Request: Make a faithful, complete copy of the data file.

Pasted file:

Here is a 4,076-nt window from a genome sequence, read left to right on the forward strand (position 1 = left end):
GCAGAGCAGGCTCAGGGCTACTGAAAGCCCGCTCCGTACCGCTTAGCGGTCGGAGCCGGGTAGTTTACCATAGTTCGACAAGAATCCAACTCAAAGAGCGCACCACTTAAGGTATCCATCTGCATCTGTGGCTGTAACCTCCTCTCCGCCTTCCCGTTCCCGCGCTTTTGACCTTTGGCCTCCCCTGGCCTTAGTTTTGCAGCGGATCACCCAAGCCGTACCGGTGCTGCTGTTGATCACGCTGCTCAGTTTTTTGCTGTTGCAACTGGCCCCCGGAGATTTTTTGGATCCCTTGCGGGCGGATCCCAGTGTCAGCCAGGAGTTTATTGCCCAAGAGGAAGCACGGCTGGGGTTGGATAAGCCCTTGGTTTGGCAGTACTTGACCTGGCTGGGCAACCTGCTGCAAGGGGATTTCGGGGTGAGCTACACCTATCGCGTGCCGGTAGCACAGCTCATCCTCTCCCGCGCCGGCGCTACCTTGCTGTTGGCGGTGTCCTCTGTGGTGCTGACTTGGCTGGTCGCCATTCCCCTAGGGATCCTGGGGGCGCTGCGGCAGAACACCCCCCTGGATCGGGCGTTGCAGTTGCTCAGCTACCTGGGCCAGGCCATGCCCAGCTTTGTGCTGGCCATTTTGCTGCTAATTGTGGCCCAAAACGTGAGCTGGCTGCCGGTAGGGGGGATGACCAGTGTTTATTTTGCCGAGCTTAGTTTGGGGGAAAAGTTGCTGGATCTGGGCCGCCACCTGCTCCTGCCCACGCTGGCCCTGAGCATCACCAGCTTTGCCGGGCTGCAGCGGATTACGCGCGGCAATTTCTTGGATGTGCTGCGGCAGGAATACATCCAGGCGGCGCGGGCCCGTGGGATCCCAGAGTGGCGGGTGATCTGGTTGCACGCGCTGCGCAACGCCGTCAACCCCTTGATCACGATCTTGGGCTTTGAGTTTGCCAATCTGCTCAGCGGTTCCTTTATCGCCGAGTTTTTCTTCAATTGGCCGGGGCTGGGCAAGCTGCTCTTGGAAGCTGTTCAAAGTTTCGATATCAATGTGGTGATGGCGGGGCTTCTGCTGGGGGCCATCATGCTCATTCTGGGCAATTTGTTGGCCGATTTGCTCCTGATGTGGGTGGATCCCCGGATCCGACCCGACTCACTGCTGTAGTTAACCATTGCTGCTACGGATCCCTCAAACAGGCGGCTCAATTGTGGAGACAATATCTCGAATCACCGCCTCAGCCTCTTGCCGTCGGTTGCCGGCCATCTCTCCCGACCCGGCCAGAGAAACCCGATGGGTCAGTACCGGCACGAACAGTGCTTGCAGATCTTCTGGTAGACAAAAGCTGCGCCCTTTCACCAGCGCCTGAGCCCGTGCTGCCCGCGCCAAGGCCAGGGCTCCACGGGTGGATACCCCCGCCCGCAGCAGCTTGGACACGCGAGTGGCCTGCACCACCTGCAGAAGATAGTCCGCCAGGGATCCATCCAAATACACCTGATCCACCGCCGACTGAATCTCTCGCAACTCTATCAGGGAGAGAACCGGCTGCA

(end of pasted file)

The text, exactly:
Here is a 4,076-nt window from a genome sequence, read left to right on the forward strand (position 1 = left end):
GCAGAGCAGGCTCAGGGCTACTGAAAGCCCGCTCCGTACCGCTTAGCGGTCGGAGCCGGGTAGTTTACCATAGTTCGACAAGAATCCAACTCAAAGAGCGCACCACTTAAGGTATCCATCTGCATCTGTGGCTGTAACCTCCTCTCCGCCTTCCCGTTCCCGCGCTTTTGACCTTTGGCCTCCCCTGGCCTTAGTTTTGCAGCGGATCACCCAAGCCGTACCGGTGCTGCTGTTGATCACGCTGCTCAGTTTTTTGCTGTTGCAACTGGCCCCCGGAGATTTTTTGGATCCCTTGCGGGCGGATCCCAGTGTCAGCCAGGAGTTTATTGCCCAAGAGGAAGCACGGCTGGGGTTGGATAAGCCCTTGGTTTGGCAGTACTTGACCTGGCTGGGCAACCTGCTGCAAGGGGATTTCGGGGTGAGCTACACCTATCGCGTGCCGGTAGCACAGCTCATCCTCTCCCGCGCCGGCGCTACCTTGCTGTTGGCGGTGTCCTCTGTGGTGCTGACTTGGCTGGTCGCCATTCCCCTAGGGATCCTGGGGGCGCTGCGGCAGAACACCCCCCTGGATCGGGCGTTGCAGTTGCTCAGCTACCTGGGCCAGGCCATGCCCAGCTTTGTGCTGGCCATTTTGCTGCTAATTGTGGCCCAAAACGTGAGCTGGCTGCCGGTAGGGGGGATGACCAGTGTTTATTTTGCCGAGCTTAGTTTGGGGGAAAAGTTGCTGGATCTGGGCCGCCACCTGCTCCTGCCCACGCTGGCCCTGAGCATCACCAGCTTTGCCGGGCTGCAGCGGATTACGCGCGGCAATTTCTTGGATGTGCTGCGGCAGGAATACATCCAGGCGGCGCGGGCCCGTGGGATCCCAGAGTGGCGGGTGATCTGGTTGCACGCGCTGCGCAACGCCGTCAACCCCTTGATCACGATCTTGGGCTTTGAGTTTGCCAATCTGCTCAGCGGTTCCTTTATCGCCGAGTTTTTCTTCAATTGGCCGGGGCTGGGCAAGCTGCTCTTGGAAGCTGTTCAAAGTTTCGATATCAATGTGGTGATGGCGGGGCTTCTGCTGGGGGCCATCATGCTCATTCTGGGCAATTTGTTGGCCGATTTGCTCCTGATGTGGGTGGATCCCCGGATCCGACCCGACTCACTGCTGTAGTTAACCATTGCTGCTACGGATCCCTCAAACAGGCGGCTCAATTGTGGAGACAATATCTCGAATCACCGCCTCAGCCTCTTGCCGTCGGTTGCCGGCCATCTCTCCCGACCCGGCCAGAGAAACCCGATGGGTCAGTACCGGCACGAACAGTGCTTGCAGATCTTCTGGTAGACAAAAGCTGCGCCCTTTCACCAGCGCCTGAGCCCGTGCTGCCCGCGCCAAGGCCAGGGCTCCACGGGTGGATACCCCCGCCCGCAGCAGCTTGGACACGCGAGTGGCCTGCACCACCTGCAGAAGATAGTCCGCCAGGGATCCATCCAAATACACCTGATCCACCGCCGACTGAATCTCTCGCAACTCTATCAGGGAGAGAACCGGCTGCA